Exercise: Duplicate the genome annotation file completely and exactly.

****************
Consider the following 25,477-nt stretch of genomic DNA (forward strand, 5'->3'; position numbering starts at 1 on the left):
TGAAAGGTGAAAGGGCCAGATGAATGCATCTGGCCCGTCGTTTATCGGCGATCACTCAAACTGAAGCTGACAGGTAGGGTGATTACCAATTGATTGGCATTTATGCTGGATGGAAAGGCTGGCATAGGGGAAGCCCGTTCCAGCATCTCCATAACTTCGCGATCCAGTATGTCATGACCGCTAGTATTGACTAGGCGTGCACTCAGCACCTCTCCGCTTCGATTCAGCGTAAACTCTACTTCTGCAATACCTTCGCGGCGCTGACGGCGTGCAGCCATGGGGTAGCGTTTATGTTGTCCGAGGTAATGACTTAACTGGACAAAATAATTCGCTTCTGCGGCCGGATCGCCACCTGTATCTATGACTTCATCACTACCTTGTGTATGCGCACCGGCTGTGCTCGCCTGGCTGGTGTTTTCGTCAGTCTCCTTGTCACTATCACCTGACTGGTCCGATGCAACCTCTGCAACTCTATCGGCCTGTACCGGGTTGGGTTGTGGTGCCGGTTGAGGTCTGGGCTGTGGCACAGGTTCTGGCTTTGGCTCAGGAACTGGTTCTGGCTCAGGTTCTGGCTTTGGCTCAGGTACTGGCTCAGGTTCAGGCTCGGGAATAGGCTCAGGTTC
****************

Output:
Consider the following 25,477-nt stretch of genomic DNA (forward strand, 5'->3'; position numbering starts at 1 on the left):
TGAAAGGTGAAAGGGCCAGATGAATGCATCTGGCCCGTCGTTTATCGGCGATCACTCAAACTGAAGCTGACAGGTAGGGTGATTACCAATTGATTGGCATTTATGCTGGATGGAAAGGCTGGCATAGGGGAAGCCCGTTCCAGCATCTCCATAACTTCGCGATCCAGTATGTCATGACCGCTAGTATTGACTAGGCGTGCACTCAGCACCTCTCCGCTTCGATTCAGCGTAAACTCTACTTCTGCAATACCTTCGCGGCGCTGACGGCGTGCAGCCATGGGGTAGCGTTTATGTTGTCCGAGGTAATGACTTAACTGGACAAAATAATTCGCTTCTGCGGCCGGATCGCCACCTGTATCTATGACTTCATCACTACCTTGTGTATGCGCACCGGCTGTGCTCGCCTGGCTGGTGTTTTCGTCAGTCTCCTTGTCACTATCACCTGACTGGTCCGATGCAACCTCTGCAACTCTATCGGCCTGTACCGGGTTGGGTTGTGGTGCCGGTTGAGGTCTGGGCTGTGGCACAGGTTCTGGCTTTGGCTCAGGAACTGGTTCTGGCTCAGGTTCTGGCTTTGGCTCAGGTACTGGCTCAGGTTCAGGCTCGGGAATAGGCTCAGGTTC